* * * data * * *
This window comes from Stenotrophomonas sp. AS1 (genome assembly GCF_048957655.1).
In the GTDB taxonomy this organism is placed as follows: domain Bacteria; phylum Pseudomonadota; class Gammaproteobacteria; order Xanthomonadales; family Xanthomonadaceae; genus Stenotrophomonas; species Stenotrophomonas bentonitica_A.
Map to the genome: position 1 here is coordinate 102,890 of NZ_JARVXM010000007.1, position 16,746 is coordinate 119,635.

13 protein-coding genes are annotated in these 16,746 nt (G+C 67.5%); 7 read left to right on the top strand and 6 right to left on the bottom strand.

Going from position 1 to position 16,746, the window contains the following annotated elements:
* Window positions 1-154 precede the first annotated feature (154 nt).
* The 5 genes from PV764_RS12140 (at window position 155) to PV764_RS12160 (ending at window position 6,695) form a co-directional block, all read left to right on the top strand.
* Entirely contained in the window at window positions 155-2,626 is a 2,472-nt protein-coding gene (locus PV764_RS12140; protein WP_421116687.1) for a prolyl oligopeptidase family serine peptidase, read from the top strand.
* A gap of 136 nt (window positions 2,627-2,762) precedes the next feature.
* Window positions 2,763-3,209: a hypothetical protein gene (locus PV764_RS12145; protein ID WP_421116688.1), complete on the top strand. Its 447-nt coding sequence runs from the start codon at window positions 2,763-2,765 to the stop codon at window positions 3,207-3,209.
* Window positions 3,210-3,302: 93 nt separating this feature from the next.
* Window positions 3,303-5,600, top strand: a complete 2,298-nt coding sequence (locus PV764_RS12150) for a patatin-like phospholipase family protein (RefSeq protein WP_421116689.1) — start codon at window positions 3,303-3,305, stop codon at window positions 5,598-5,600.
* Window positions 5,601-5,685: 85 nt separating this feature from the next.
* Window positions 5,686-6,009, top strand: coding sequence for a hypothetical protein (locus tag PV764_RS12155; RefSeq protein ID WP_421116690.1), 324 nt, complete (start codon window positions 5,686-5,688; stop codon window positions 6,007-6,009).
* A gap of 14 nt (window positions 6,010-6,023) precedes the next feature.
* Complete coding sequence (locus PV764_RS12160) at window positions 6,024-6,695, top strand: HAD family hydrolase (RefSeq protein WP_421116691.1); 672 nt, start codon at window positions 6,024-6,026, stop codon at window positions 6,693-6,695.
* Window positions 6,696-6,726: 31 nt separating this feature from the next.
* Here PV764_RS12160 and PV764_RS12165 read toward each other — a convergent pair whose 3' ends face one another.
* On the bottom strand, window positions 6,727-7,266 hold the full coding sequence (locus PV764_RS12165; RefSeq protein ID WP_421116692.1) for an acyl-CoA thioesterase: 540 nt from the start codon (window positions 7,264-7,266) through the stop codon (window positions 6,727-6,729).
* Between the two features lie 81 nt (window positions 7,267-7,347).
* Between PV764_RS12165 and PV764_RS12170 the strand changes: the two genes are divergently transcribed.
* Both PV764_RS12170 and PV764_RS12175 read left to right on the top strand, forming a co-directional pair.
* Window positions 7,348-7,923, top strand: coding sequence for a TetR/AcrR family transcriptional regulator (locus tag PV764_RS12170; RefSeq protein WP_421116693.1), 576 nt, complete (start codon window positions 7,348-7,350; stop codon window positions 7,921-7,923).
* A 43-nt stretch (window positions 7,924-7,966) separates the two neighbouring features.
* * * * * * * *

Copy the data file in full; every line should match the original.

This window comes from Stenotrophomonas sp. AS1 (genome assembly GCF_048957655.1).
In the GTDB taxonomy this organism is placed as follows: domain Bacteria; phylum Pseudomonadota; class Gammaproteobacteria; order Xanthomonadales; family Xanthomonadaceae; genus Stenotrophomonas; species Stenotrophomonas bentonitica_A.
Map to the genome: position 1 here is coordinate 102,890 of NZ_JARVXM010000007.1, position 16,746 is coordinate 119,635.

13 protein-coding genes are annotated in these 16,746 nt (G+C 67.5%); 7 read left to right on the top strand and 6 right to left on the bottom strand.

Going from position 1 to position 16,746, the window contains the following annotated elements:
* Window positions 1-154 precede the first annotated feature (154 nt).
* The 5 genes from PV764_RS12140 (at window position 155) to PV764_RS12160 (ending at window position 6,695) form a co-directional block, all read left to right on the top strand.
* Entirely contained in the window at window positions 155-2,626 is a 2,472-nt protein-coding gene (locus PV764_RS12140; protein WP_421116687.1) for a prolyl oligopeptidase family serine peptidase, read from the top strand.
* A gap of 136 nt (window positions 2,627-2,762) precedes the next feature.
* Window positions 2,763-3,209: a hypothetical protein gene (locus PV764_RS12145; protein ID WP_421116688.1), complete on the top strand. Its 447-nt coding sequence runs from the start codon at window positions 2,763-2,765 to the stop codon at window positions 3,207-3,209.
* Window positions 3,210-3,302: 93 nt separating this feature from the next.
* Window positions 3,303-5,600, top strand: a complete 2,298-nt coding sequence (locus PV764_RS12150) for a patatin-like phospholipase family protein (RefSeq protein WP_421116689.1) — start codon at window positions 3,303-3,305, stop codon at window positions 5,598-5,600.
* Window positions 5,601-5,685: 85 nt separating this feature from the next.
* Window positions 5,686-6,009, top strand: coding sequence for a hypothetical protein (locus tag PV764_RS12155; RefSeq protein ID WP_421116690.1), 324 nt, complete (start codon window positions 5,686-5,688; stop codon window positions 6,007-6,009).
* A gap of 14 nt (window positions 6,010-6,023) precedes the next feature.
* Complete coding sequence (locus PV764_RS12160) at window positions 6,024-6,695, top strand: HAD family hydrolase (RefSeq protein WP_421116691.1); 672 nt, start codon at window positions 6,024-6,026, stop codon at window positions 6,693-6,695.
* Window positions 6,696-6,726: 31 nt separating this feature from the next.
* Here PV764_RS12160 and PV764_RS12165 read toward each other — a convergent pair whose 3' ends face one another.
* On the bottom strand, window positions 6,727-7,266 hold the full coding sequence (locus PV764_RS12165; RefSeq protein ID WP_421116692.1) for an acyl-CoA thioesterase: 540 nt from the start codon (window positions 7,264-7,266) through the stop codon (window positions 6,727-6,729).
* Between the two features lie 81 nt (window positions 7,267-7,347).
* Between PV764_RS12165 and PV764_RS12170 the strand changes: the two genes are divergently transcribed.
* Both PV764_RS12170 and PV764_RS12175 read left to right on the top strand, forming a co-directional pair.
* Window positions 7,348-7,923, top strand: coding sequence for a TetR/AcrR family transcriptional regulator (locus tag PV764_RS12170; RefSeq protein WP_421116693.1), 576 nt, complete (start codon window positions 7,348-7,350; stop codon window positions 7,921-7,923).
* A 43-nt stretch (window positions 7,924-7,966) separates the two neighbouring features.